WASHINGTON — “Money comes & goes, but I’ll never be in my 20’s again.” Meet the generation that has opened their wallets to this TikTok trend.

They’d rather spend money now than invest for retirement or write monthly budgets.

Generation Z demonstrates the lowest levels of financial literacy of any adult generation, according to a 2023 report by the TIAA Institute, an arm of the giant retirement firm. This generation is goaded by a consumerist social media culture that promotes exhibition while underplaying the finances needed to sustain it.

Gen Z, born between 1997 and 2012, has prioritized living in the now. A survey by Experian, one of the three giants that set consumer credit scores, revealed that 63% of the group would rather spend on an experience than invest in their retirement. 

Economists like Laurence Kotlikoff, a Boston University professor and research associate at the National Bureau of Economic Research, agree that rampant consumerist culture has stifled the generation’s financial mobility. 

“Everything is about advertising, and you’re looking at Instagram and you’re getting ads every instant,” said Kotlikoff

TickPick, a popular marketplace for entertainment tickets, recently advertised on Instagram with the slogan “money will come back.” They are one of several companies that have capitalized on a TikTok trend encouraging users to spend money to live in the present. 

“We’re constantly bombarded with people telling us to buy this, buy that,” said Stephen Lin, co-founder of an advocacy group called Gen-Z for FinLit.

Stephen Lin (right) and Matthew Shadid (left) of Gen Z for FinLit are fighting for more.

Only 25 U.S. states require some financial literacy course to graduate.

Matthew Shadid is Gen-Z for FinLit’s other co-founder and an undergraduate student at Babson College in Massachusetts. He calls these kinds of advertisements “psychological manipulation.”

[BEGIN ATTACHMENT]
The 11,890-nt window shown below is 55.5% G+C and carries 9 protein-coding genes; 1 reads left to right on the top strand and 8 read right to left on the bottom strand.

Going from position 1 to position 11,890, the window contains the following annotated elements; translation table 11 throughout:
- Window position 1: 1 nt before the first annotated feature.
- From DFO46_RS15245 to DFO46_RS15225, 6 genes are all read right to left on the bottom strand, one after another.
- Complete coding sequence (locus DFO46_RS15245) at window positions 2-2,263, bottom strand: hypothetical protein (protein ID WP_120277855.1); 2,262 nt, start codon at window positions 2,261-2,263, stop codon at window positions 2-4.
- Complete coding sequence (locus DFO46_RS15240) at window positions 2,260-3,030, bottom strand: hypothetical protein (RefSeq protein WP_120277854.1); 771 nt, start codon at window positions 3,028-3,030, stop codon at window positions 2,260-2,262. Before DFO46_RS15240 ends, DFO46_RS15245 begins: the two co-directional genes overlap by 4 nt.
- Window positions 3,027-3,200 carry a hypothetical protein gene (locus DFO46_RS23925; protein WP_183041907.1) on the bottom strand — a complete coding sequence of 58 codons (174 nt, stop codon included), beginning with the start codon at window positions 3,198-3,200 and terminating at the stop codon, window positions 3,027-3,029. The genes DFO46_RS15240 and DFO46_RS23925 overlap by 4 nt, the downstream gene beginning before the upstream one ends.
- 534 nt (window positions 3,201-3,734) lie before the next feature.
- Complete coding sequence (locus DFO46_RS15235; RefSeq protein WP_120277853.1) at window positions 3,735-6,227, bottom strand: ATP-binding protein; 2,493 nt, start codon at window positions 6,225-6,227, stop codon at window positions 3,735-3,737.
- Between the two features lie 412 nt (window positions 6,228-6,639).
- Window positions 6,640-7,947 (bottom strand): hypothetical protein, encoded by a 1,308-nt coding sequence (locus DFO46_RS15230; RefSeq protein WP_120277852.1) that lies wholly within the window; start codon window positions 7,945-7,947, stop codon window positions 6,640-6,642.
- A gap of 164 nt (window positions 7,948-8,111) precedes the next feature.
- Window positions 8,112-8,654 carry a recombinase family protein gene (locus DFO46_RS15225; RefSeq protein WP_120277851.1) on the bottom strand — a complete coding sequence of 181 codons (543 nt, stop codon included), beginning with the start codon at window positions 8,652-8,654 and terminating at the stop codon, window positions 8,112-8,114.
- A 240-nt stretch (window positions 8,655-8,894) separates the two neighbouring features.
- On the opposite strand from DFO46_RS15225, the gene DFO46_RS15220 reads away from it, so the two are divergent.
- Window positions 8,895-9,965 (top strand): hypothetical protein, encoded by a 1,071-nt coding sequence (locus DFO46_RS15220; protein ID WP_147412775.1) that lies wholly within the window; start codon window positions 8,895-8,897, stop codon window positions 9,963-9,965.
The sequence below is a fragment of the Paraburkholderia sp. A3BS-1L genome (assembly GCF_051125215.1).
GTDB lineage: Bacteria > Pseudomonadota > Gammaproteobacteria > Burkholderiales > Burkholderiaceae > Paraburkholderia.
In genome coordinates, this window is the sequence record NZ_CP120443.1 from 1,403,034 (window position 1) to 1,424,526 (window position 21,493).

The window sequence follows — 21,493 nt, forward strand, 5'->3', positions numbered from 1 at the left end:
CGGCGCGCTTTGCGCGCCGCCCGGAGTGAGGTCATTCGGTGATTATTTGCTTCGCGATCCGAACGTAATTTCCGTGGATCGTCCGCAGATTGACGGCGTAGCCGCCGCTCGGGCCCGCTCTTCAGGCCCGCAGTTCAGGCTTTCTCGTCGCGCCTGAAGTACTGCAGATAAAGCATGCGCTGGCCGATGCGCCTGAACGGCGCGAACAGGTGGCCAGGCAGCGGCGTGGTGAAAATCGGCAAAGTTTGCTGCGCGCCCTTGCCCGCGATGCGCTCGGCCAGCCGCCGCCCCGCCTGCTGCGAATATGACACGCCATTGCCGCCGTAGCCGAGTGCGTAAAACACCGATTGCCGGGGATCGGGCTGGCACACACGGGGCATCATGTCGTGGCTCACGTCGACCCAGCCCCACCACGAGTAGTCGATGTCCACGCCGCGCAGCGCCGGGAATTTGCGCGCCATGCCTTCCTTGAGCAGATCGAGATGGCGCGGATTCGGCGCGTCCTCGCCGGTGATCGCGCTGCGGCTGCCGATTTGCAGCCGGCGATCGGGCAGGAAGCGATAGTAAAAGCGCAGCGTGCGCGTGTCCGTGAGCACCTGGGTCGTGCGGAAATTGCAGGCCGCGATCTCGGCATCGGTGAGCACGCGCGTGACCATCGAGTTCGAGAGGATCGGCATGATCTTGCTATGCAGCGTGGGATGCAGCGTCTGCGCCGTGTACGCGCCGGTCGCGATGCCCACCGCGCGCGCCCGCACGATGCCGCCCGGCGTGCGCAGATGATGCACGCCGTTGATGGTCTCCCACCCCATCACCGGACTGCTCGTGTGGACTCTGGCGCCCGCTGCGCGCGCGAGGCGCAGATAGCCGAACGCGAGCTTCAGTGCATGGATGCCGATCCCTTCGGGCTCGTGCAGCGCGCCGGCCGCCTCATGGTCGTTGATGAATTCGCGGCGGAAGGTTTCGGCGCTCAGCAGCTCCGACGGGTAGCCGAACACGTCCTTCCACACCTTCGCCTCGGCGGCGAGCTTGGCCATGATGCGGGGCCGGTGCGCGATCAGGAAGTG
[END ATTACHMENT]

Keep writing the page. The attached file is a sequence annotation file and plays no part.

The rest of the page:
“From a marketing standpoint, that is an amazing advertisement,” Shadid responded. “But that is a horrible sentiment, and that’s the reason so many young people don’t really think about their futures.”

Now, nearly half of Gen Z already carries some form of debt, including through credit cards and student loans, according to BankRate. Another report, this one from the online financial site CreditKarma, said the generation is racking up debt faster than any other. 

Gen Z’s financial stresses aren’t all a result of their decision-making. Many in their generation faced an uphill climb as they entered the job market amid the COVID-era recession.

Credit is tempting: Consumers tend to view it like free money, according to Shadid. He says the recent statistic on credit card debt is a measure of how accessible capital is for their generation. 

“It just leads to so much pain down the road,” said Shadid. 

President Joe Biden touted his administration’s crackdown on junk fees and corporate greed at his State of the Union address this year, while just last week, the Consumer Financial Protection Bureau announced a cap of $8 on credit card late fees that will go into effect later this spring. Currently, credit card companies charge an average of $32. The bureau estimates the ruling will save consumers $10 billion in late fees.